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Contraception. 2010 Aug;82(2):174-7. doi: 10.1016/j.contraception.2010.03.004. Epub 2010 Apr 13.

Effect of depot medroxyprogesterone acetate on postpartum depression.

Author information

1
Department of Obstetrics and Gynecology, The Ohio State University, College of Medicine, Columbus, OH 43210, USA.

Abstract

BACKGROUND:

Depot medroxyprogesterone acetate (DMPA) is commonly prescribed to women immediately postpartum due to its efficacy, convenience and lack of estrogen. It is unclear whether administering a progestin injection can affect the course of postpartum depression (PPD), which some suspect to be influenced by hormonal changes. In this retrospective study, the objective was to determine whether DMPA administered immediately postpartum influences the development of PPD.

STUDY DESIGN:

A retrospective review of a total of 404 charts was conducted of clinic patients who were scheduled for 6-week postpartum visits at a major medical center, where all patients are routinely asked to complete the Edinburgh Postnatal Depression Scale (EPDS). The average scores on the EPDS at these visits were compared between patients who had received DMPA prior to postpartum discharge from the hospital and patients who had not received any hormonal contraception by using an unpaired t test. In addition, the proportions of women diagnosed with PPD via the scale were compared via contingency tables.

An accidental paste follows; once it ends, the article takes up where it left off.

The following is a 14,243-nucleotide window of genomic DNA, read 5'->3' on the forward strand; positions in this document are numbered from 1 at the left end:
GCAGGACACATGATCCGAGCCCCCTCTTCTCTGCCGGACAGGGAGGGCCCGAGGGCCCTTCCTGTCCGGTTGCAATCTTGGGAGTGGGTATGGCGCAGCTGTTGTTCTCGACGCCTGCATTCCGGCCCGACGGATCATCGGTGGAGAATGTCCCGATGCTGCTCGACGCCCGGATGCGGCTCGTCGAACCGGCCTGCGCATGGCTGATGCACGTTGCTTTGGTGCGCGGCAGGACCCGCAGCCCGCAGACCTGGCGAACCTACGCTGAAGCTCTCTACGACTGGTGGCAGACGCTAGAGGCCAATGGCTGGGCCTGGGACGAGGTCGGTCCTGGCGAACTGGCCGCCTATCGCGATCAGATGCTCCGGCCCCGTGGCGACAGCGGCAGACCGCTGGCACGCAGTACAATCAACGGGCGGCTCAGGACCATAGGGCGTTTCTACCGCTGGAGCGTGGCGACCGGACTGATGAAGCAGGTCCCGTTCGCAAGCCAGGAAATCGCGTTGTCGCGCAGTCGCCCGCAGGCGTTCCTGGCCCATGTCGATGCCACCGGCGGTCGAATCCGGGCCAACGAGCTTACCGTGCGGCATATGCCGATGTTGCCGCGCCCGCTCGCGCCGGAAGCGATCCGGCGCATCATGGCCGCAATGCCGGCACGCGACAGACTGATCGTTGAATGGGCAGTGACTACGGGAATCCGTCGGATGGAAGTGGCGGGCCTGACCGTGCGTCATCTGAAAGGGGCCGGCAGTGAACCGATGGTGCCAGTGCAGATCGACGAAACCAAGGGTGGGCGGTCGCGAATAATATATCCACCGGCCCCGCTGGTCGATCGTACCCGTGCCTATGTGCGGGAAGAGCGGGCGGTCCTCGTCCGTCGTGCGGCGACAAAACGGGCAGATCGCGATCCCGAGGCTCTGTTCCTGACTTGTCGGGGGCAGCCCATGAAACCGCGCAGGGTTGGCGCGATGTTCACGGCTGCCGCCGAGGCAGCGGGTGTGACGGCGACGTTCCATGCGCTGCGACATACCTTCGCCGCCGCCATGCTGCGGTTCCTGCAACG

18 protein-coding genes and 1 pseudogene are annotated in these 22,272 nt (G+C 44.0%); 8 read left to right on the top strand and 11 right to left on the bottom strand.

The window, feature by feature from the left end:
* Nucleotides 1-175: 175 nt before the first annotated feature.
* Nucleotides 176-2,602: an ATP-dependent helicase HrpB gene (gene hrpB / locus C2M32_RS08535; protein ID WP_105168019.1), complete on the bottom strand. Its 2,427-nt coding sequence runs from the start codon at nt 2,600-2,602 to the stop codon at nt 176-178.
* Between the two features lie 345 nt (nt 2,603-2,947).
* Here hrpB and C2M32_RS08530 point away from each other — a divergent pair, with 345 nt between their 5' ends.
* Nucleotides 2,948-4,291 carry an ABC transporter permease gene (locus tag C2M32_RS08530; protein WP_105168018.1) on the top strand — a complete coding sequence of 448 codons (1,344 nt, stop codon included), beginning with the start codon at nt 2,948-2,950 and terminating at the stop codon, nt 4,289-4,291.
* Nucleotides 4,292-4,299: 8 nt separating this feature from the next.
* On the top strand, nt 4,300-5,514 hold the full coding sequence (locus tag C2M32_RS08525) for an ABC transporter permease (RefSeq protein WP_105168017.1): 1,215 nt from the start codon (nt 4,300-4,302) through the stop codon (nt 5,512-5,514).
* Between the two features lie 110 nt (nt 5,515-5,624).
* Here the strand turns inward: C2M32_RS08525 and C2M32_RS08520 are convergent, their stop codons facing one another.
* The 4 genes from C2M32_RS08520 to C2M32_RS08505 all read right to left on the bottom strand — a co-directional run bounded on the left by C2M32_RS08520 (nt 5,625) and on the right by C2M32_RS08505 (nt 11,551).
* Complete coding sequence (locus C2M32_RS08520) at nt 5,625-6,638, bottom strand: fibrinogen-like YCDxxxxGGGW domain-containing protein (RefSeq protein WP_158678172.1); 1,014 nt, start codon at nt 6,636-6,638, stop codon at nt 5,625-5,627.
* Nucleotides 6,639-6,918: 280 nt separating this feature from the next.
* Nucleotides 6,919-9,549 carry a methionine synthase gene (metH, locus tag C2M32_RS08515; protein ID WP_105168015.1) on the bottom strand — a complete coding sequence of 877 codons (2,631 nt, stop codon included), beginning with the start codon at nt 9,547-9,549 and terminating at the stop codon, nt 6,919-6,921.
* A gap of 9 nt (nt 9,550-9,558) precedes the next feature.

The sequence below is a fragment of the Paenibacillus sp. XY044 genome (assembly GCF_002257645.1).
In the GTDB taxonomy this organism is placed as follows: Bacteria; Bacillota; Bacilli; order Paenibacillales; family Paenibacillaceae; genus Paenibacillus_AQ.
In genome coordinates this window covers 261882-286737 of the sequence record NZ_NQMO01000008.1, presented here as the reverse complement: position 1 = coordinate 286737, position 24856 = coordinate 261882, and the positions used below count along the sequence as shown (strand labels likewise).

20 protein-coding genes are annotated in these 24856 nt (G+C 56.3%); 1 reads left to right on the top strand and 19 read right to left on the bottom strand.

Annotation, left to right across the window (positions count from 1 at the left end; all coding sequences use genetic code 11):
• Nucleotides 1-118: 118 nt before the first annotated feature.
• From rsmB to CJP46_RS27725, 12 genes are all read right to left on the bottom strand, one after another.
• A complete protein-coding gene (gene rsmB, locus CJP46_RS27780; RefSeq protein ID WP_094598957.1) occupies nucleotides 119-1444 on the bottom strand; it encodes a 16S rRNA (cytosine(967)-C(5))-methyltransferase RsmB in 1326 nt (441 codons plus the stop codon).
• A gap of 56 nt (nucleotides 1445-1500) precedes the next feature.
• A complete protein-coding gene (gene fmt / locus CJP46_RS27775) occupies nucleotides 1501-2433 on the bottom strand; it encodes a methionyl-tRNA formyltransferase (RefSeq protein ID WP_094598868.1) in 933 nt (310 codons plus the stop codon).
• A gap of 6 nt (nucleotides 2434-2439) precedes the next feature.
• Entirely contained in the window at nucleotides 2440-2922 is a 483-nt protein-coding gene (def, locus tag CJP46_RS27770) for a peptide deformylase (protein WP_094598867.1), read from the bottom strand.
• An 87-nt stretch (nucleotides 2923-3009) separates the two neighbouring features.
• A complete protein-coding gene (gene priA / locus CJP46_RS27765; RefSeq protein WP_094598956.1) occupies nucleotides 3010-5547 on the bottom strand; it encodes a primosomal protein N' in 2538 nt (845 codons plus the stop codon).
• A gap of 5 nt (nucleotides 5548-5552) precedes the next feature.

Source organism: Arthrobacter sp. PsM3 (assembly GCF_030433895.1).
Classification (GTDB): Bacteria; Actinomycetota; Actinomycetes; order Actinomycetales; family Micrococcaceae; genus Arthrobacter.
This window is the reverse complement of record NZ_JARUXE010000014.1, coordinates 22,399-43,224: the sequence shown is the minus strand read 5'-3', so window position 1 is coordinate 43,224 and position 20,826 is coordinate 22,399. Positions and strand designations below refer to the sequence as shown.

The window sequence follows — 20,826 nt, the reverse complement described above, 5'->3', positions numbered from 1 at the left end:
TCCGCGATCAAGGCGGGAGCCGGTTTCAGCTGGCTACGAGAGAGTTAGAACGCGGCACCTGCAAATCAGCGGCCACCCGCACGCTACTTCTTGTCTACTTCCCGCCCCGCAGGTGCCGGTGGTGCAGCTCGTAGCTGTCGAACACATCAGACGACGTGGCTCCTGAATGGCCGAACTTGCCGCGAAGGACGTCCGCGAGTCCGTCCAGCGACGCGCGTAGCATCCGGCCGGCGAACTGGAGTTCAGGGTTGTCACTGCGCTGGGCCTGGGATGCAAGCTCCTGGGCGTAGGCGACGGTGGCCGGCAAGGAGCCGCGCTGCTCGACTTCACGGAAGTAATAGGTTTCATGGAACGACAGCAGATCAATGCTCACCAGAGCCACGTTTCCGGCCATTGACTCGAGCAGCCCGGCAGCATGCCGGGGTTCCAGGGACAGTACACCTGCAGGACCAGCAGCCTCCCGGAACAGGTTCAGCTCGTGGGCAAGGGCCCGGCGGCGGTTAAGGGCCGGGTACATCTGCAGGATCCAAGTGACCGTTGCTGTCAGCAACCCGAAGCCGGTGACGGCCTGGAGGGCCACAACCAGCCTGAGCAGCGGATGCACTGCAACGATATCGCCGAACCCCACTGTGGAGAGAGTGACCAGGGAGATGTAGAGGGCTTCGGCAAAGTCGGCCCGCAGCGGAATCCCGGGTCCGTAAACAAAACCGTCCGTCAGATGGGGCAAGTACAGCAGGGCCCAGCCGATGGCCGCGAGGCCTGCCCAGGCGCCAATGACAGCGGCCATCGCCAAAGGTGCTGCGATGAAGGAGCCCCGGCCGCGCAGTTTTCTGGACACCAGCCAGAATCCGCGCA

RESULTS:

Fifty-five women who had received immediate DMPA were compared with 192 women with no hormonal contraception after delivery. The groups were similar in parity, race, mode of delivery and weight, but women receiving DMPA were significantly younger (24.2 vs. 26.2 years, p=.03). Mean EPDS scores at 6 weeks postpartum were not statistically significant between the groups (5.02 vs. 6.17, p=.16). Six patients (10.9%) who received immediate DMPA were diagnosed with PPD based on EPDS scores greater than or equal to 13, while 27 (14.1%) in the comparison group had PPD (p=.88).

CONCLUSION:

Administration of DMPA in the immediate postpartum period does not appear to predispose women to PPD.

[Indexed for MEDLINE]

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